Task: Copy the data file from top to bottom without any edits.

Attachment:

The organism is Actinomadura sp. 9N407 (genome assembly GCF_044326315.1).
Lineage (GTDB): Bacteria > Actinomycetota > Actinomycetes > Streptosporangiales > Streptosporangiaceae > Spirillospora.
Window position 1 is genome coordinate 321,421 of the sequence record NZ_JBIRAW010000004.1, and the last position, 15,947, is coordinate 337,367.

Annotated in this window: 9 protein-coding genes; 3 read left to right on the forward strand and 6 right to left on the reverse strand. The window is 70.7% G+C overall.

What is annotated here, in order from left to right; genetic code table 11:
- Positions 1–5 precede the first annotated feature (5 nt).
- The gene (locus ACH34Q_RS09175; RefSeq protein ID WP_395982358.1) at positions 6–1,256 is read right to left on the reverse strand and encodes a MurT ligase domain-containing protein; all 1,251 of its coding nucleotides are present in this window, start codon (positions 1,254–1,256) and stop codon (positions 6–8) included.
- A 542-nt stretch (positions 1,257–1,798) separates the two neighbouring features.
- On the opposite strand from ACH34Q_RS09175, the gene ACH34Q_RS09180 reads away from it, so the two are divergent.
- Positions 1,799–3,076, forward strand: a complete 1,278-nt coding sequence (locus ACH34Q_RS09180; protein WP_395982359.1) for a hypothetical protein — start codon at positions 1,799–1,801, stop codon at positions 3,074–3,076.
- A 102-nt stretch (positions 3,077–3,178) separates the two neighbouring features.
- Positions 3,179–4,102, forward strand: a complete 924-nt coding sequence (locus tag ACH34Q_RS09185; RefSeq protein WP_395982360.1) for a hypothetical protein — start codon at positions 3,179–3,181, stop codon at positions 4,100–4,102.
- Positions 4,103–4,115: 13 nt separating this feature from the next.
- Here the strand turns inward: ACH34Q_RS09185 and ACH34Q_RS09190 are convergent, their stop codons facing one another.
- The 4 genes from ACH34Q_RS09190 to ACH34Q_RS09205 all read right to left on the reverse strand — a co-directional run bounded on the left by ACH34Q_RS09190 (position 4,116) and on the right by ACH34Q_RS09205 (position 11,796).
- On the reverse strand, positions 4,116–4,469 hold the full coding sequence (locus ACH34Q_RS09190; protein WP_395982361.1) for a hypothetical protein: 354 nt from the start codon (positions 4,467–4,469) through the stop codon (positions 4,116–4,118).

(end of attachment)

The organism is Actinomadura sp. 9N407 (genome assembly GCF_044326315.1).
Lineage (GTDB): Bacteria > Actinomycetota > Actinomycetes > Streptosporangiales > Streptosporangiaceae > Spirillospora.
Window position 1 is genome coordinate 321,421 of the sequence record NZ_JBIRAW010000004.1, and the last position, 15,947, is coordinate 337,367.

Annotated in this window: 9 protein-coding genes; 3 read left to right on the forward strand and 6 right to left on the reverse strand. The window is 70.7% G+C overall.

What is annotated here, in order from left to right; genetic code table 11:
- Positions 1–5 precede the first annotated feature (5 nt).
- The gene (locus ACH34Q_RS09175; RefSeq protein ID WP_395982358.1) at positions 6–1,256 is read right to left on the reverse strand and encodes a MurT ligase domain-containing protein; all 1,251 of its coding nucleotides are present in this window, start codon (positions 1,254–1,256) and stop codon (positions 6–8) included.
- A 542-nt stretch (positions 1,257–1,798) separates the two neighbouring features.
- On the opposite strand from ACH34Q_RS09175, the gene ACH34Q_RS09180 reads away from it, so the two are divergent.
- Positions 1,799–3,076, forward strand: a complete 1,278-nt coding sequence (locus ACH34Q_RS09180; protein WP_395982359.1) for a hypothetical protein — start codon at positions 1,799–1,801, stop codon at positions 3,074–3,076.
- A 102-nt stretch (positions 3,077–3,178) separates the two neighbouring features.
- Positions 3,179–4,102, forward strand: a complete 924-nt coding sequence (locus tag ACH34Q_RS09185; RefSeq protein WP_395982360.1) for a hypothetical protein — start codon at positions 3,179–3,181, stop codon at positions 4,100–4,102.
- Positions 4,103–4,115: 13 nt separating this feature from the next.
- Here the strand turns inward: ACH34Q_RS09185 and ACH34Q_RS09190 are convergent, their stop codons facing one another.
- The 4 genes from ACH34Q_RS09190 to ACH34Q_RS09205 all read right to left on the reverse strand — a co-directional run bounded on the left by ACH34Q_RS09190 (position 4,116) and on the right by ACH34Q_RS09205 (position 11,796).
- On the reverse strand, positions 4,116–4,469 hold the full coding sequence (locus ACH34Q_RS09190; protein WP_395982361.1) for a hypothetical protein: 354 nt from the start codon (positions 4,467–4,469) through the stop codon (positions 4,116–4,118).